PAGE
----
An estimated 90% of the U.S. population is deficient in choline, and, according to a study published in the journal Nutrients, only 8% of U.S. adults (including only 8.5% of pregnant women) are getting enough on a daily basis. The amount of choline you need depends on your age, sex and whether or not you're pregnant or nursing. Generally, the recommended intake is 425 milligrams (mg) a day for women and 550 mg/day for men. Pregnant and nursing women require more choline — from 450 mg to 550 mg a day — and some people have genetic polymorphisms that increase the need for choline.


Certain ethnic and racial groups are more likely to be affected. In addition to pregnant and lactating women, groups at especially high risk for choline deficiency include: Endurance athletes — Endurance exercises, like marathons and triathlons, can deplete choline levels. Studies show that supplementing with choline before these types of stressful exercises can help keep levels of choline in the blood from getting too low. People who drink a lot of alcohol — Excess alcohol consumption can increase your need for more choline while simultaneously increasing your risk of deficiency. Postmenopausal women — Postmenopausal women have lower estrogen concentrations, which can increase the risk of organ dysfunction in response to a low-choline diet. Vegetarians and vegans — Animal foods like beef liver, eggs and krill oil are the highest sources of dietary choline. Because vegetarians and vegans have dietary restrictions that eliminate some or all of these choline-rich foods, it can be more dificult to get an adequate amount of the nutrient through diet alone.

The Best Sources of Choline

Eggs, particularly the yolks, are an excellent choline source. Among egg consumers, more than 57.3% met the adequate intake levels for choline, compared to just 2.4% of people who consumed no eggs. In fact, the researchers concluded that it's “extremely dificult” to get enough choline unless you eat eggs or take a dietary supplement. Other dietary sources of choline include: Grass fed beef liver Caulifiower Atlantic cod Alaskan salmon Kidney beans Quinoa Brussels sprouts Broccoli Shiitake mushroom


Krill oil, however, may be an ideal choline source. It contains 69 choline-containing phospholipids to synthesize phosphatidylcholine, a critical component of human cell membranes. This is key to its benefits as a source of choline, because it's estimated that 60% of choline in organic salts is otherwise lost when gut bacteria convert it to the metabolite trimethylamine (TMA). Enzymes may then turn TMA into trimethylamine-N-oxide (TMAO), a potential biomarker for insulin resistance and heart problems. But krill oil contains fatty acids in the form of phosphatidylcholine (PC) — unlike fish oil, which contains them in triglyceride form. As noted by the researchers, “Choline in the form of PC is considerably less converted to TMA as demonstrated in a single-dose study with krill oil, potentially resulting in more eficient delivery of choline.” It's been shown for instance, that 28 days of krill oil supplementation increased choline levels in healthy young adults. Further, in a study comparing phosphatidylcholine, present in krill oil, and choline bitartrate salt, it was found that the krill oil led to higher levels of the important metabolites betaine and dimethylglycine (DMG) along with lower levels of TMAO, which can lead to health issues, compared to the other choline source. Researchers explained: “Krill oil is increasingly recognized as a useful source of phosphatidylcholine, in addition to its acknowledged role in providing the omega-3 fatty acids EPA and DHA. In a former study, phosphatidylcholine was shown to raise plasma choline levels more eficiently compared to ingestion of free choline as choline chloride.”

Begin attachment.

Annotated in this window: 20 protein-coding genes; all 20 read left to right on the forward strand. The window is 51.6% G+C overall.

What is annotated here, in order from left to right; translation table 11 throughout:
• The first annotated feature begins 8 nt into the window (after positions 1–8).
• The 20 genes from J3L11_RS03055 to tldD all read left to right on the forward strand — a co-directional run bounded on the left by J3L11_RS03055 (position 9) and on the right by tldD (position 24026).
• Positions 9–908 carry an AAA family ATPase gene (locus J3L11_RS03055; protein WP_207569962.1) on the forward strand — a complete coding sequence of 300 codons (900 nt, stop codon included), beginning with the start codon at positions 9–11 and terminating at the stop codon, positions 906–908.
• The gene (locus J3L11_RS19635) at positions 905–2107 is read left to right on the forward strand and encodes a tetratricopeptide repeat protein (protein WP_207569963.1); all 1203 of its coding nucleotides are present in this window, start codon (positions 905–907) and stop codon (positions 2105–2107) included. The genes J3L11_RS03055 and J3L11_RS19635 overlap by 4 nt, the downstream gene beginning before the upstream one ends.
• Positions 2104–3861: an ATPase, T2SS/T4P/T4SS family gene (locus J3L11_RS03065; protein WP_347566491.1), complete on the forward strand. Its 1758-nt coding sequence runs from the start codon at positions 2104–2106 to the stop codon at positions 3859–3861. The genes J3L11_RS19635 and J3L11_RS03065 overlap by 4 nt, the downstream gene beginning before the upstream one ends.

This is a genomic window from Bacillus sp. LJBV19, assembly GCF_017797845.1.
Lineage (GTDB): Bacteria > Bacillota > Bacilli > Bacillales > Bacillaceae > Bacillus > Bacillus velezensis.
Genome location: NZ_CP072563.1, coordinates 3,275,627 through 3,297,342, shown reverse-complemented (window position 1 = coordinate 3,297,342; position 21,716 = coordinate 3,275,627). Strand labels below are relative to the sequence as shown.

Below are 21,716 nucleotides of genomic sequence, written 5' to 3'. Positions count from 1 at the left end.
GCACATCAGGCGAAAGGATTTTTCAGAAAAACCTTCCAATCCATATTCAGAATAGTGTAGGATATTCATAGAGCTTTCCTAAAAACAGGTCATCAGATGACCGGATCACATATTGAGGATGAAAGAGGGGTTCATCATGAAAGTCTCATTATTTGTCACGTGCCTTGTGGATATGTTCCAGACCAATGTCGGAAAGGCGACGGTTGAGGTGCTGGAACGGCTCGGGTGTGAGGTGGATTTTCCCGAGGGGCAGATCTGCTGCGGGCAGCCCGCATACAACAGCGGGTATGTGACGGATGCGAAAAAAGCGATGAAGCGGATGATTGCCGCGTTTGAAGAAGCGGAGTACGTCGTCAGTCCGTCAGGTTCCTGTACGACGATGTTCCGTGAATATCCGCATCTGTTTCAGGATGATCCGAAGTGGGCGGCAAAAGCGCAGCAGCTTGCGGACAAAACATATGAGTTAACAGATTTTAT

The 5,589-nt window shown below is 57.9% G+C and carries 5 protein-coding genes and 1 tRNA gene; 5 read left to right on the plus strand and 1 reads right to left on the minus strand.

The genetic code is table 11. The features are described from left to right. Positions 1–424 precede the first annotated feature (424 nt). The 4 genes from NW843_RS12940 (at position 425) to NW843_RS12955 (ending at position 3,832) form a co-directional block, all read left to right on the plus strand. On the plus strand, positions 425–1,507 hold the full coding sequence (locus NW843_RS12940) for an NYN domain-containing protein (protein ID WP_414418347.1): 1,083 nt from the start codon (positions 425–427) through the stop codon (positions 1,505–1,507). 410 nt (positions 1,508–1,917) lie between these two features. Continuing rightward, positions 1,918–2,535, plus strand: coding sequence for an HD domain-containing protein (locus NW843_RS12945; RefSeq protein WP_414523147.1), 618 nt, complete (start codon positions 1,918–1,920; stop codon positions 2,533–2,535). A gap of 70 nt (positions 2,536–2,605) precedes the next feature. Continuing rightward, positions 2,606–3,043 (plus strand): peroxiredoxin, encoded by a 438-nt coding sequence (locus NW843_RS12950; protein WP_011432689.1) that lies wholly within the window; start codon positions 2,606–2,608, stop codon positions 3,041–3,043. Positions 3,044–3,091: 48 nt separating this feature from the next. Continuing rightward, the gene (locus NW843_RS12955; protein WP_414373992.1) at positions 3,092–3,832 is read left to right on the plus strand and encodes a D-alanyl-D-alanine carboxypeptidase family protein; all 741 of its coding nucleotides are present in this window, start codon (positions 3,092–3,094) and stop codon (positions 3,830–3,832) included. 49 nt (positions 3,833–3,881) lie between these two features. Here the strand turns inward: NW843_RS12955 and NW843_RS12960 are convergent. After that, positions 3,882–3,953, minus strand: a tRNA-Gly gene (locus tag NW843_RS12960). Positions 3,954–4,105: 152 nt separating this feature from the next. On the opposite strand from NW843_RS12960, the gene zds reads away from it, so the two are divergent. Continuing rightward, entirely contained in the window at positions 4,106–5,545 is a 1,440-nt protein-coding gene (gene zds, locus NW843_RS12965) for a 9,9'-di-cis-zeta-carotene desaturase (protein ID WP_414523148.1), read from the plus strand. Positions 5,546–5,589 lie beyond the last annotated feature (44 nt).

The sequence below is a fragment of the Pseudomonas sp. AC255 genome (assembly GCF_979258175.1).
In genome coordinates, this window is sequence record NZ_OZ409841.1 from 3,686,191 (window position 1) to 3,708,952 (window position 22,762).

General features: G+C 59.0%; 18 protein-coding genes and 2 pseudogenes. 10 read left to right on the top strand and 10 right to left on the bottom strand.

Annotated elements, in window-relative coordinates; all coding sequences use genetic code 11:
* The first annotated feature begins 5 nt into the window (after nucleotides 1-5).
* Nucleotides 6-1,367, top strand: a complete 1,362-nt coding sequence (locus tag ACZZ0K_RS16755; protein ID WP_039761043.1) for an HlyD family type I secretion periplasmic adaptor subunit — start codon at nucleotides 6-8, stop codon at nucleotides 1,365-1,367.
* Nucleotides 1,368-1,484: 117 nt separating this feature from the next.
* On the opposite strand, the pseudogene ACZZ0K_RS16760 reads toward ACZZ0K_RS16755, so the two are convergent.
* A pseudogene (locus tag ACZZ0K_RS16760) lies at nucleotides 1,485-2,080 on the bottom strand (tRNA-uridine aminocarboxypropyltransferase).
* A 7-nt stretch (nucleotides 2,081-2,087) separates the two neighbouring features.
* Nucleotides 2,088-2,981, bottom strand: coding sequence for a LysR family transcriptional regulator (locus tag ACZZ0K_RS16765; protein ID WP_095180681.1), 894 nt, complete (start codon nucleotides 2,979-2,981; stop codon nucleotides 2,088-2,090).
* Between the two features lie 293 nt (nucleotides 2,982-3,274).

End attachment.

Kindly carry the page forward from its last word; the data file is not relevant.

More Help for the Pain Epidemic

About 21% of U.S. adults are suffering from chronic pain, with new cases occurring more often than new cases of other common conditions like diabetes, depression and high blood pressure. If you're among them, seek out natural options first before resorting to drugs.


The solution you need depends on the underlying cause of your chronic pain. Back pain, for instance, typically responds well to exercises, chiropractic adjustments, acupuncture and massage. Often, addressing the emotional component of your pain using tools like the Emotional Freedom Techniques is also helpful. In addition to adding more choline-rich foods to your diet, other foods can also support pain control by lowering the infiammatory response and improving your gut health. Ginger is often used as a pain reliever for low back pain, osteoarthritis, migraines and delayed onset muscle soreness. Increasing your intake of animal-based omega-3 fats may also reduce pain, including that associated with rheumatoid arthritis and infiammatory bowel disease. Ultraprocessed foods, on the other hand, are infiammatory and may contribute to chronic pain conditions. In animal studies, they've been found to increase the excitability of muscle nerves, increasing the likelihood of muscle pain. Other natural pain relief options include hypnotherapy, music therapy and use of hot or cold packs. Even taking a swim in cold water offers effective relief from chronic pain in some cases. You'll want to get regular high-quality sleep as well, as lack of sleep and poor sleep quality are closely linked to chronic pain. Often, it's possible to relieve pain effectively using a combination of these and other lifestyle strategies. But if not, seek the help of a holistic health care provider who can help guide you on a path toward healing. Opioids should be a last resort and are not always necessary to treat even moderate to severe pain. Ibuprofen and acetaminophen (which do have their own set of risks) may work just as well.